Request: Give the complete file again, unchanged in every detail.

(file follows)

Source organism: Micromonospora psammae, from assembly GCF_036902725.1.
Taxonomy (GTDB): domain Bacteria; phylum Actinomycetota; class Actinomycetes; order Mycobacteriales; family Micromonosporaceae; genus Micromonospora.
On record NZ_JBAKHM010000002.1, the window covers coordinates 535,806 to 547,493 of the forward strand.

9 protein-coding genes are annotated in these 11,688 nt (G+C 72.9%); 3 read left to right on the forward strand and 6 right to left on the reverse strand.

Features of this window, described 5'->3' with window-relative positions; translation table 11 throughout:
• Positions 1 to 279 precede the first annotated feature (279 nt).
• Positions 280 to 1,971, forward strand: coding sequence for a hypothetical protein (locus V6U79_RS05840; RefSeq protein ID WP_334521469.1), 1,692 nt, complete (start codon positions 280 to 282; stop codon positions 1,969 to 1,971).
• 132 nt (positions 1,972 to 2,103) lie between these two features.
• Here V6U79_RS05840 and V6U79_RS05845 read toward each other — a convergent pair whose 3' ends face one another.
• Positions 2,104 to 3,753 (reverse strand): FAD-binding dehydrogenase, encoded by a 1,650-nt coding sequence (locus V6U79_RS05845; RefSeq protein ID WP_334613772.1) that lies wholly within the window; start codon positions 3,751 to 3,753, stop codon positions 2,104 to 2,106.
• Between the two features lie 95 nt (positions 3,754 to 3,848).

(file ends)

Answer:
Source organism: Micromonospora psammae, from assembly GCF_036902725.1.
Taxonomy (GTDB): domain Bacteria; phylum Actinomycetota; class Actinomycetes; order Mycobacteriales; family Micromonosporaceae; genus Micromonospora.
On record NZ_JBAKHM010000002.1, the window covers coordinates 535,806 to 547,493 of the forward strand.

9 protein-coding genes are annotated in these 11,688 nt (G+C 72.9%); 3 read left to right on the forward strand and 6 right to left on the reverse strand.

Features of this window, described 5'->3' with window-relative positions; translation table 11 throughout:
• Positions 1 to 279 precede the first annotated feature (279 nt).
• Positions 280 to 1,971, forward strand: coding sequence for a hypothetical protein (locus V6U79_RS05840; RefSeq protein ID WP_334521469.1), 1,692 nt, complete (start codon positions 280 to 282; stop codon positions 1,969 to 1,971).
• 132 nt (positions 1,972 to 2,103) lie between these two features.
• Here V6U79_RS05840 and V6U79_RS05845 read toward each other — a convergent pair whose 3' ends face one another.
• Positions 2,104 to 3,753 (reverse strand): FAD-binding dehydrogenase, encoded by a 1,650-nt coding sequence (locus V6U79_RS05845; RefSeq protein ID WP_334613772.1) that lies wholly within the window; start codon positions 3,751 to 3,753, stop codon positions 2,104 to 2,106.
• Between the two features lie 95 nt (positions 3,754 to 3,848).